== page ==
Second chances - for books.
Anyone have a book that they are super glad that they gave a second (or third) read?
Maybe you understood it better the second time, maybe it reflected where you where in your life at the time, maybe it lighted your heart right when you needed it.
I have one, actually I have many, but I’ll tell you about how giving a book a second chance helped me through my lovely teenage identiy crisis.
So I’d heard about a book, a book that never “forgot to be awesome,” a book so good it would make me cry, make me laugh, cry again and have a desire to listen to Swedish hip hop. So I read it and I liked it, but right when I was getting to the weepy stuff, my grandma died, and suddenly the descriptive writing style that I had loved and though had shown emotion so well just seemed fake, I couldn’t look at it and empathise with the characters, why care about these fake people when gwenda was gone, when my granddad suddenly looked so alone, no longer a part of the pair that had seemed so inseparable. When I cursed the disease that I thought had taken her from me years before,
So for a while I hated this book, Hated it. But I was a teenager, I was surfing for my identity and I thought I could find it by being ‘a nerdfighter’ and I thought that description meant having to love ‘that book’ so I reread it.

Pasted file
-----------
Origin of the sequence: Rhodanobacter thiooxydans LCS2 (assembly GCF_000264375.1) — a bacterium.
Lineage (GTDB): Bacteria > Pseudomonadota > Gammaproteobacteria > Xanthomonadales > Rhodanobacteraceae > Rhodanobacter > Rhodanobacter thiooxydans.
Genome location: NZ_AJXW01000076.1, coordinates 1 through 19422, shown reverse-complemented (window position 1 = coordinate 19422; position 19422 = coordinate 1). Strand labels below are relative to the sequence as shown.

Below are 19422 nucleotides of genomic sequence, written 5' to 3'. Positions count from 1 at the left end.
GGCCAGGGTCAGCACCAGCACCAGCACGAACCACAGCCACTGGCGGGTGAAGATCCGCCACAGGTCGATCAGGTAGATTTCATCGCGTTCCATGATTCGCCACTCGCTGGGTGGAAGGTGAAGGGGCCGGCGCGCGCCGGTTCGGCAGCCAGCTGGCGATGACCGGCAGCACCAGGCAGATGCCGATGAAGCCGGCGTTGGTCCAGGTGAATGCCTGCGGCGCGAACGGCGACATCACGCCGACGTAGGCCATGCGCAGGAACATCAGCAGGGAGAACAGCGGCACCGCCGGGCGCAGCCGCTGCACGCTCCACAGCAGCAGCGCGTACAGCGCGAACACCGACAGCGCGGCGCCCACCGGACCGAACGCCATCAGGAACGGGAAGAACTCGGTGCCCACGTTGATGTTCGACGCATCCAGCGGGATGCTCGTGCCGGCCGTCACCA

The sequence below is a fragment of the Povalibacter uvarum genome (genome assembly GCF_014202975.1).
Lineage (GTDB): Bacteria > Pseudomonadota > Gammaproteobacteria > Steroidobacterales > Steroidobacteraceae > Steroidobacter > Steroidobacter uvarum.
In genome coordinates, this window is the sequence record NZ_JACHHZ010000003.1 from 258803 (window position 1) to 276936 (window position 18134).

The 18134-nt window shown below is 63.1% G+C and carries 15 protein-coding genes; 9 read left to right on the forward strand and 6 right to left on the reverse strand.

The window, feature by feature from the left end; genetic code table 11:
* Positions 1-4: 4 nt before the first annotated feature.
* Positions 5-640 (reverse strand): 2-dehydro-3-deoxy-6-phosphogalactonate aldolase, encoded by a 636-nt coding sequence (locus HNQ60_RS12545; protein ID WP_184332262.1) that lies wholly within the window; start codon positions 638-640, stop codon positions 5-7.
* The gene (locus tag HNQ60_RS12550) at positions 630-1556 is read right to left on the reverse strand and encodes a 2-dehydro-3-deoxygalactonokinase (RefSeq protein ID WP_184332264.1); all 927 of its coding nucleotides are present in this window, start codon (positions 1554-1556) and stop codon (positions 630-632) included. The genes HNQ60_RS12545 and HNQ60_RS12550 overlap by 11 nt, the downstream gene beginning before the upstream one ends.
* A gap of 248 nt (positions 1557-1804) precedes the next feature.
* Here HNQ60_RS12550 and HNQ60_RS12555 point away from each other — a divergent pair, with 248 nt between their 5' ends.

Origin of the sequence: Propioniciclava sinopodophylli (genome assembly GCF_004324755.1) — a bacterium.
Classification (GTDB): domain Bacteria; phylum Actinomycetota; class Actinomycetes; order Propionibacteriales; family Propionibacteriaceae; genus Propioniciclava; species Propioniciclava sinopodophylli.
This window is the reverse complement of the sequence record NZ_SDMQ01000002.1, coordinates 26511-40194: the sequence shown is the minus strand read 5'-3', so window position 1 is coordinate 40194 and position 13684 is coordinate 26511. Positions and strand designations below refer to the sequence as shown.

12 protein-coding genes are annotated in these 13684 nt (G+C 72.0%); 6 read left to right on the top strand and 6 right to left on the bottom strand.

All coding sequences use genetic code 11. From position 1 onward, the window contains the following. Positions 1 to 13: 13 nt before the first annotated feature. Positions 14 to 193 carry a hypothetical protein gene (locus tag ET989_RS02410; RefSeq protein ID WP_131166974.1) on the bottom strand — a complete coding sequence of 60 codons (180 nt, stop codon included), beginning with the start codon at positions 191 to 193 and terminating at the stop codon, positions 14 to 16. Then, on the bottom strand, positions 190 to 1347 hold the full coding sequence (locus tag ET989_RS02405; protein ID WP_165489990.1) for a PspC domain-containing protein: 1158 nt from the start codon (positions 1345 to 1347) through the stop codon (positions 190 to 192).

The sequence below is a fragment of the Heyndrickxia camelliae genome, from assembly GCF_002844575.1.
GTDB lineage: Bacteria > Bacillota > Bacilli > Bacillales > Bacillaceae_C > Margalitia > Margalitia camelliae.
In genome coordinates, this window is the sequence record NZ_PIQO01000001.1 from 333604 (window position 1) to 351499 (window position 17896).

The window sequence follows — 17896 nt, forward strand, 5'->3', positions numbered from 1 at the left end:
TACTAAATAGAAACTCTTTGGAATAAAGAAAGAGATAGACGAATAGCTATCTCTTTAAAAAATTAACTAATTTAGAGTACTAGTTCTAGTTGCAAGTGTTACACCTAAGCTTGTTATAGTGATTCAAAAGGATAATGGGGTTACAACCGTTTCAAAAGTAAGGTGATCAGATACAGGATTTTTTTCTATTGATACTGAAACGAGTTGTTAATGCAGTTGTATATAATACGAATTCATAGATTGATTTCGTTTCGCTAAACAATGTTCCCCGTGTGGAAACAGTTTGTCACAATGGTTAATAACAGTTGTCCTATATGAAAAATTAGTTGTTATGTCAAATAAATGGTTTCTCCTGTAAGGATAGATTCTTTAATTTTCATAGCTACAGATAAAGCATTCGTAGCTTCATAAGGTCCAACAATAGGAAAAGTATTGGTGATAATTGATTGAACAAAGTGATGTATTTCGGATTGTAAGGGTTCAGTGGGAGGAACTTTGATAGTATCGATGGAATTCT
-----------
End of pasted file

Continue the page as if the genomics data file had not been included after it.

And I found that the characters didn’t seem so fake anymore, and hazels struggle about her mum not being a mother anymore hit me a little bit. Gwenda Joy had not been taken by MND, I had,
I realised that I had been scared, and I had chosen to see her a almost gone, each time the disease took something else from her, her knitting, her bowling, her cooking she had seemed less like My grandma, but right at the end she was still herself because it wasn’t the things she did that made her who she was.
The last thing she said/wrote to me was that me and all her grandkids could never be naughty, and that she would always love us even when we misbehaved , because she was our grandma, A comment I had made about how I was being nerdy, had been misheard to give me a piece of advice I will always hope to remember,
Rachel was wrong when she told batman “it’s not who you are underneath, it’s what you do that defines you” our actions, our roles or image are importat but they are not us.
So that is why I like The fault in our stars now, why I’m glad I gave it another chance, because it helped to be who I am, and not just because I happily identify as a nerdfighter now :)